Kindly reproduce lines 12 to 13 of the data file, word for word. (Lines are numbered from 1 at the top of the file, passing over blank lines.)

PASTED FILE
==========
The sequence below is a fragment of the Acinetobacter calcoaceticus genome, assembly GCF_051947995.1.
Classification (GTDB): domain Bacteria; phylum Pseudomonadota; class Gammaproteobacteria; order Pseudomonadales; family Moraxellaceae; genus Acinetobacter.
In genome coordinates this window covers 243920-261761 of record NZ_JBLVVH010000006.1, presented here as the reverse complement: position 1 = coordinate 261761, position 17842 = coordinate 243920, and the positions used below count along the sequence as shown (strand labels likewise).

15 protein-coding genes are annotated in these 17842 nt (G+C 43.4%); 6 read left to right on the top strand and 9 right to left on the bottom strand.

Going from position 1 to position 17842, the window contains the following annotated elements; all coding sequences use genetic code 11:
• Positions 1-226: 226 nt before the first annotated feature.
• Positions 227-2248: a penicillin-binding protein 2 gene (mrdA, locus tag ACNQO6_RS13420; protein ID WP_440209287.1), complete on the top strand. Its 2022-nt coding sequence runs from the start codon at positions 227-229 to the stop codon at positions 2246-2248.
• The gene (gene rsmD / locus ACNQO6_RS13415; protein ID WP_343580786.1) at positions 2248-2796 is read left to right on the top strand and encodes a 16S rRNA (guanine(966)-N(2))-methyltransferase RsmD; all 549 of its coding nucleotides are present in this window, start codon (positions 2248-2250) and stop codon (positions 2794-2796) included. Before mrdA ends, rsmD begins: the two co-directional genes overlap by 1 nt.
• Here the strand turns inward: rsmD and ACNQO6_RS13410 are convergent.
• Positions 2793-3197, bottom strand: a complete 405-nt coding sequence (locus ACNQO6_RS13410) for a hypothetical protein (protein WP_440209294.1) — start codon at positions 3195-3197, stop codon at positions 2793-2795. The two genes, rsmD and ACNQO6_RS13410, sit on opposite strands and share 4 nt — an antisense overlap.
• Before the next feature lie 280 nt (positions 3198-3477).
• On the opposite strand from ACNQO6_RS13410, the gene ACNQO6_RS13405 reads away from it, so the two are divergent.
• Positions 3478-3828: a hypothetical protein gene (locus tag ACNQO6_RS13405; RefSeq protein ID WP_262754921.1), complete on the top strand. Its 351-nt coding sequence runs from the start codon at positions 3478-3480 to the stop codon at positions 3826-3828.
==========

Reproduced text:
• On the opposite strand from ACNQO6_RS13410, the gene ACNQO6_RS13405 reads away from it, so the two are divergent.
• Positions 3478-3828: a hypothetical protein gene (locus tag ACNQO6_RS13405; RefSeq protein ID WP_262754921.1), complete on the top strand. Its 351-nt coding sequence runs from the start codon at positions 3478-3480 to the stop codon at positions 3826-3828.